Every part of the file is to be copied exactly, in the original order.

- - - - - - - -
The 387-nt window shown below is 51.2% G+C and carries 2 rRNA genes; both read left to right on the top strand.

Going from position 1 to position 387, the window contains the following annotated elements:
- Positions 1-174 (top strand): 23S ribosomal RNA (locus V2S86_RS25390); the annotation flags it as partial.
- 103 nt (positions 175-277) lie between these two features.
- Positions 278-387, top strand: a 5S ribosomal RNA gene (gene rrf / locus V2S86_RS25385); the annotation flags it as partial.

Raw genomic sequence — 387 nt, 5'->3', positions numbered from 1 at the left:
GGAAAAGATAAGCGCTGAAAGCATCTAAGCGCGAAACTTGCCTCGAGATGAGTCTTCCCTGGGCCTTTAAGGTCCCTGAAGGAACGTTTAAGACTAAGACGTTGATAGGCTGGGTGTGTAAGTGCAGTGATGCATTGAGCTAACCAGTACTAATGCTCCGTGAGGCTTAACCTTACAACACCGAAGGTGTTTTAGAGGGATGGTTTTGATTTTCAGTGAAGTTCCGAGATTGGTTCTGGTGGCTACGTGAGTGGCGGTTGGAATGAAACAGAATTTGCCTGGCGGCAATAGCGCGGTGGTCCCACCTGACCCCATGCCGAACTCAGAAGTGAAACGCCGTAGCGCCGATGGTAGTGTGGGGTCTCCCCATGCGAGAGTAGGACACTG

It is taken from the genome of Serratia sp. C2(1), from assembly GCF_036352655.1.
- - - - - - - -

The 387-nt window shown below is 51.2% G+C and carries 2 rRNA genes; both read left to right on the top strand.

Going from position 1 to position 387, the window contains the following annotated elements:
- Positions 1-174 (top strand): 23S ribosomal RNA (locus V2S86_RS25390); the annotation flags it as partial.
- 103 nt (positions 175-277) lie between these two features.
- Positions 278-387, top strand: a 5S ribosomal RNA gene (gene rrf / locus V2S86_RS25385); the annotation flags it as partial.

Raw genomic sequence — 387 nt, 5'->3', positions numbered from 1 at the left:
GGAAAAGATAAGCGCTGAAAGCATCTAAGCGCGAAACTTGCCTCGAGATGAGTCTTCCCTGGGCCTTTAAGGTCCCTGAAGGAACGTTTAAGACTAAGACGTTGATAGGCTGGGTGTGTAAGTGCAGTGATGCATTGAGCTAACCAGTACTAATGCTCCGTGAGGCTTAACCTTACAACACCGAAGGTGTTTTAGAGGGATGGTTTTGATTTTCAGTGAAGTTCCGAGATTGGTTCTGGTGGCTACGTGAGTGGCGGTTGGAATGAAACAGAATTTGCCTGGCGGCAATAGCGCGGTGGTCCCACCTGACCCCATGCCGAACTCAGAAGTGAAACGCCGTAGCGCCGATGGTAGTGTGGGGTCTCCCCATGCGAGAGTAGGACACTG

It is taken from the genome of Serratia sp. C2(1), from assembly GCF_036352655.1.